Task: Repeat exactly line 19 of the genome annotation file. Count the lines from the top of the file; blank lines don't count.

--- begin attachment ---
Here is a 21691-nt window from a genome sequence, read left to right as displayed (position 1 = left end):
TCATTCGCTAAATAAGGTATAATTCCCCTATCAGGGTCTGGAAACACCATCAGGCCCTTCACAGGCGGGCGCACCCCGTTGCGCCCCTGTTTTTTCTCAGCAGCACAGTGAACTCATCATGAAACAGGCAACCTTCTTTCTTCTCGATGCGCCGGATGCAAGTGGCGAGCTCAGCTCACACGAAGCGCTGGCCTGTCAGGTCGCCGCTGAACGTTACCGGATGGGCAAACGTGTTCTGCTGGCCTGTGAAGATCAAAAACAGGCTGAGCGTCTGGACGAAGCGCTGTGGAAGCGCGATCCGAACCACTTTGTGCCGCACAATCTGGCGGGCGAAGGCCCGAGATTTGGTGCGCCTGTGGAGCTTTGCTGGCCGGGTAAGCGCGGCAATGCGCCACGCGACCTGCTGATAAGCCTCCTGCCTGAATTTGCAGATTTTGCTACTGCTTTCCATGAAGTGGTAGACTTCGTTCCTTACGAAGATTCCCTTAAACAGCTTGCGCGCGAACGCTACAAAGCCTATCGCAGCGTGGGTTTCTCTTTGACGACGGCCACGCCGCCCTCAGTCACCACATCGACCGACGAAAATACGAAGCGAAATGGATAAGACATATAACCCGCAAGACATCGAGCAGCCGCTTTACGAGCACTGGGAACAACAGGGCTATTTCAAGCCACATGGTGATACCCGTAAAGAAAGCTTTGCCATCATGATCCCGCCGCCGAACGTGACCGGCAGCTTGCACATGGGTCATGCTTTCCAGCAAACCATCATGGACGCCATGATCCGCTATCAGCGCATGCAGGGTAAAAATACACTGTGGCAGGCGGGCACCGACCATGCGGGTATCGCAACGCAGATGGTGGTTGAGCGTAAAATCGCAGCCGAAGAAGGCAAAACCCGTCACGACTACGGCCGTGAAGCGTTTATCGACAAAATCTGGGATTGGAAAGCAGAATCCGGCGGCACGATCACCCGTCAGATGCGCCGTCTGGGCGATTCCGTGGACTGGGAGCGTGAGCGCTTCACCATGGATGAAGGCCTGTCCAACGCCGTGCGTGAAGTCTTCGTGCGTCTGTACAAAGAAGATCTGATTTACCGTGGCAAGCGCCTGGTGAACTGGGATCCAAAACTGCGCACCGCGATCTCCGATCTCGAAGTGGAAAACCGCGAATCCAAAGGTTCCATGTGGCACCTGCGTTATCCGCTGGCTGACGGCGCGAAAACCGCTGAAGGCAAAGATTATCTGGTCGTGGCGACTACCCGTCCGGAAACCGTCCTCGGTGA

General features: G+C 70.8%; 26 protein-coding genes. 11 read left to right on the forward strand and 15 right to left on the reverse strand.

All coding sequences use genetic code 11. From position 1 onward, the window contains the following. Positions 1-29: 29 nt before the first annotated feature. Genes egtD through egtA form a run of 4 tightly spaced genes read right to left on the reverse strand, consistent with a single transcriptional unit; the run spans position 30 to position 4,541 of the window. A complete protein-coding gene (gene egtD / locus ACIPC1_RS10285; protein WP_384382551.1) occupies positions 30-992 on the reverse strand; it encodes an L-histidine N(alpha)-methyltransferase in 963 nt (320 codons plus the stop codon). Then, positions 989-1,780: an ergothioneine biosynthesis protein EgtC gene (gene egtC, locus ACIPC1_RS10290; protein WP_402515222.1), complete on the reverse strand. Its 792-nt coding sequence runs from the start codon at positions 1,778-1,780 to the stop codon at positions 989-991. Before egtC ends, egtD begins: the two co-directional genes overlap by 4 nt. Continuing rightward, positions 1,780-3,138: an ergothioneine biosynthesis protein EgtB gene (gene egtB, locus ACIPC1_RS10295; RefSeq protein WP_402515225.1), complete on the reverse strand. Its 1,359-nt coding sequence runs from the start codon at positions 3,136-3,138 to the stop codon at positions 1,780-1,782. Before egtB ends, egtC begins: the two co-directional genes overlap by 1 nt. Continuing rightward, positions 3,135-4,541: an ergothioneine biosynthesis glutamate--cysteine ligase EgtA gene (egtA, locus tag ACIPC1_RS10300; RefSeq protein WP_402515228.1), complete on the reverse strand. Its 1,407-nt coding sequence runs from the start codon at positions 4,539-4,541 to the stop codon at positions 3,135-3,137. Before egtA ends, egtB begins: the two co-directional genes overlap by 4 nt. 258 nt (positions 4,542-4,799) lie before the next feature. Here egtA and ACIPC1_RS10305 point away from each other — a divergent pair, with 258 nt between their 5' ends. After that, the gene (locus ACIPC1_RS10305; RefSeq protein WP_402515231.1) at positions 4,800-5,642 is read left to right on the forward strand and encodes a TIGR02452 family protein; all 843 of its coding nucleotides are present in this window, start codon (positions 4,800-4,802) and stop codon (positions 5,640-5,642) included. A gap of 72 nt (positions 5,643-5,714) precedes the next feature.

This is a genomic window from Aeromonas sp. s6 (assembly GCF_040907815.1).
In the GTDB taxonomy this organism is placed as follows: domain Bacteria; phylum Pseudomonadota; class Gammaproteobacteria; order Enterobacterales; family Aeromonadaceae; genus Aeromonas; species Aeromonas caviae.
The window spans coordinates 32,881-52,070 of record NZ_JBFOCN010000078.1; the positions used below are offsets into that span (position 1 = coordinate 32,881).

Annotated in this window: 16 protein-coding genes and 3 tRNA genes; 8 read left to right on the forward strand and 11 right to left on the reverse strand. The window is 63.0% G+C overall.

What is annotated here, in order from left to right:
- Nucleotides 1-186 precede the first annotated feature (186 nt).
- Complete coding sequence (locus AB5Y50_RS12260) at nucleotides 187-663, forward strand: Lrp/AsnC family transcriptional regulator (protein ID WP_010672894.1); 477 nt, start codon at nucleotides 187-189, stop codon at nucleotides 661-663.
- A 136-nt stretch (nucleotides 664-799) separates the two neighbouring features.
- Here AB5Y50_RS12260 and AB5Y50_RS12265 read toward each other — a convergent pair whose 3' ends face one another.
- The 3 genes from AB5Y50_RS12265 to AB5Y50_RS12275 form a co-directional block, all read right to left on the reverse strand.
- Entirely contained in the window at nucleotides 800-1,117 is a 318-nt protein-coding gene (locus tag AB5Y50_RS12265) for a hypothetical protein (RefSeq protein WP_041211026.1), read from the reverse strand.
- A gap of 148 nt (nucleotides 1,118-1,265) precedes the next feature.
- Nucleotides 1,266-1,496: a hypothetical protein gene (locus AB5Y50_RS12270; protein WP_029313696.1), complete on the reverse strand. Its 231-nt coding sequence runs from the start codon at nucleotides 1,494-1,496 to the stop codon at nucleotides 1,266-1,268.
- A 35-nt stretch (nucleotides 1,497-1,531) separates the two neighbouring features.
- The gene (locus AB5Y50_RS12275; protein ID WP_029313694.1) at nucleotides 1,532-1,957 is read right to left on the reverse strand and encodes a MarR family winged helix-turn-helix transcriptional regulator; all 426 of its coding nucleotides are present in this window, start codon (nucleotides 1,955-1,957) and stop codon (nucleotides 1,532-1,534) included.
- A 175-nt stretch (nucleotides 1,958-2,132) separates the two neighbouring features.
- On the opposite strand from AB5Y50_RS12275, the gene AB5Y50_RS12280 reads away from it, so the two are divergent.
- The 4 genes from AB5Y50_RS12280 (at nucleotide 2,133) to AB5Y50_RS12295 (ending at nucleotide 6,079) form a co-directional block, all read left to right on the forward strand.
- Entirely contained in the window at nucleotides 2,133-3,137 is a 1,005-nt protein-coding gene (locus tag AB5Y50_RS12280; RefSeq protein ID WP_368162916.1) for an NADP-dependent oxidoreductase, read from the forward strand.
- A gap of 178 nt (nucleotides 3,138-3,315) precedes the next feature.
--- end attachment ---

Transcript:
- The gene (locus AB5Y50_RS12275; protein ID WP_029313694.1) at nucleotides 1,532-1,957 is read right to left on the reverse strand and encodes a MarR family winged helix-turn-helix transcriptional regulator; all 426 of its coding nucleotides are present in this window, start codon (nucleotides 1,955-1,957) and stop codon (nucleotides 1,532-1,534) included.